[Schlager] himself testified at trial. The Defense also presented the expert testimony of a forensic pathologist who could not say within a reasonable degree of medical certainty that Ms. Colon was pregnant at the time of her death. Friends, family and other people [Schlager] has had relationships with also testified.

Commonwealth v. Schlager, 2013 WL 11254070, at *1 (Pa. Super. 2013) (citing trial court opinion, 7/5/12 at 2-3 (citations omitted)).

         On December 15, 2005, following a jury trial, wherein Schlager was represented by Gerald Lord, Esquire, Schlager was found guilty of first degree murder and murder of an unborn child. Commonwealth v. Schlager, CP-67-CR-0004884-2004 (York County filed October 9, 2004). On February 22, 2006, Schlager was sentenced to consecutive life sentences on each criminal count. Id. He filed post-sentence motions, which were denied. Id.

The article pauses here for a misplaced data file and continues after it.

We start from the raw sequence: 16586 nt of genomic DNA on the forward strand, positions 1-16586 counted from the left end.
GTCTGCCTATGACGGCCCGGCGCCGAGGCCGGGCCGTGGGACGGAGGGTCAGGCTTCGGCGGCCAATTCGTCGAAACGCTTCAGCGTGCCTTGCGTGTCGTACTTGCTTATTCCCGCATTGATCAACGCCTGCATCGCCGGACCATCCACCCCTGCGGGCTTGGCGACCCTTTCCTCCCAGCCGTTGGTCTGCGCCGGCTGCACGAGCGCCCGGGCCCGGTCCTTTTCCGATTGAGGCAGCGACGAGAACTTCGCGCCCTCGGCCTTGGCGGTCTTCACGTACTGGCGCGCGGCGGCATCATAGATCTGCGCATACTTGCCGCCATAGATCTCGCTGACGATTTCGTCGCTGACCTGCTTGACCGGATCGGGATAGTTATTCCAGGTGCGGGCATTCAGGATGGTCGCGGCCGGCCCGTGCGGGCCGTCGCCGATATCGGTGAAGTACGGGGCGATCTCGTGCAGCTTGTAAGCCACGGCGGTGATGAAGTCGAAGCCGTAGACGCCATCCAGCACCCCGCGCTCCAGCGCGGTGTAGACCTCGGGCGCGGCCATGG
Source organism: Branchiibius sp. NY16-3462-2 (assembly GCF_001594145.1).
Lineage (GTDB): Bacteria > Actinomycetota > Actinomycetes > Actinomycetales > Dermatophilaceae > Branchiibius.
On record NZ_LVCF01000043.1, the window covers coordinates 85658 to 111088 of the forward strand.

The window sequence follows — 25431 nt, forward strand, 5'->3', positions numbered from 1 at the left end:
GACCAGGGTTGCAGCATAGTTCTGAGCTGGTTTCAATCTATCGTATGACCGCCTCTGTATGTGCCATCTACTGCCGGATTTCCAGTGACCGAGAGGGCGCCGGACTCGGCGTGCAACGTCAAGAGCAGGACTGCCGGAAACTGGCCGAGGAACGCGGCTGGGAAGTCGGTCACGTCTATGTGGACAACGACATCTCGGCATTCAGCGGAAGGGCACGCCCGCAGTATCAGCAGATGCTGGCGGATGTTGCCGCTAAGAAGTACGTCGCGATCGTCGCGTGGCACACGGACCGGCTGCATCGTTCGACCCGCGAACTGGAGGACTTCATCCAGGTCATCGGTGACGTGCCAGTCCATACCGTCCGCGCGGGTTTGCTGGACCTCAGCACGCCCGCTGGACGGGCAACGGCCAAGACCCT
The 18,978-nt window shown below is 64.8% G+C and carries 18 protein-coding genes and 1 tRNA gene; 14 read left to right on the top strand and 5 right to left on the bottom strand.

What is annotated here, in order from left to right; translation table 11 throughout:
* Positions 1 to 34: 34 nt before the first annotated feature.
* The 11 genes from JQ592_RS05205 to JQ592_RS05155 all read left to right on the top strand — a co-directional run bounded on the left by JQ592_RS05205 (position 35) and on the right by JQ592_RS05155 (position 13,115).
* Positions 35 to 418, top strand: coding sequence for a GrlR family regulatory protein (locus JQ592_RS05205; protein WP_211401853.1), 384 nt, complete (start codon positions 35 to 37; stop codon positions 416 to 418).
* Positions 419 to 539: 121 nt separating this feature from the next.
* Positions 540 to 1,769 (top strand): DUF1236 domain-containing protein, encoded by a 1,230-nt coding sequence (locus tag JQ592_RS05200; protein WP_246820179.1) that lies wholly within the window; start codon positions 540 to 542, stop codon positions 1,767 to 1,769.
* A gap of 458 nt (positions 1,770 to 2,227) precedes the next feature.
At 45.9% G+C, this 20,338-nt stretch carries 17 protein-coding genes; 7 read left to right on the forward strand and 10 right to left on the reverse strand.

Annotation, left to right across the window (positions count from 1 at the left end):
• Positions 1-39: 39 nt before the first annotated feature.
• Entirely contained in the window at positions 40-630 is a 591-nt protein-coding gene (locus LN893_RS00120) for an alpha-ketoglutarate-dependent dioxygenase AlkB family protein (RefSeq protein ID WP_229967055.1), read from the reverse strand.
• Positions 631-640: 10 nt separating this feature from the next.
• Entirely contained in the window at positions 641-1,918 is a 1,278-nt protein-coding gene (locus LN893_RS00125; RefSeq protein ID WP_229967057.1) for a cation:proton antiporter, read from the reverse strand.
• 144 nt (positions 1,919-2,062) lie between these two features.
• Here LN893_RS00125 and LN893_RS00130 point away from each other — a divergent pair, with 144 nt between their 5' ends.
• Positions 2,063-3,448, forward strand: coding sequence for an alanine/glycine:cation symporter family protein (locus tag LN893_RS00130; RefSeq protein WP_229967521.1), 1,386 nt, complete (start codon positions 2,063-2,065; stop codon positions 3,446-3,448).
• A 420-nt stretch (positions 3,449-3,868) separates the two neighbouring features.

On September 1, 2006, Schlager filed a timely notice of appeal with the Pennsylvania Superior Court. Commonwealth v. Schlager, 953 A.2d 606 (Pa. Super. 2008) (Table). On March 4, 2008, the judgment of sentence was affirmed in part, and vacated in part on the basis that the trial court imposed a monetary fine of $100, 000 without having held a hearing to determine Schlager's ability to pay. Id. On June 5, 2008, Schlager filed a petition for allowance of appeal with the Pennsylvania Supreme Court. Commonwealth v. Schlager, 589 Pa. 788, 959 A.2d 929 (Pa. 2008) (Table). On October 17, 2008, the Pennsylvania Supreme Court denied the petition for allowance of appeal. Id. On January 15, 2009, Schlager filed a petition for writ of certiorari to the United States Supreme Court. On April 20, 2009, the United States Supreme Court denied the petition for writ of certiorari. Schlager v. Pennsylvania, 556 U.S. 1194, 129 S.Ct. 2017 (2009). At this point, his judgment of sentence became final. See 42 PA. CONS. STAT. § 9545.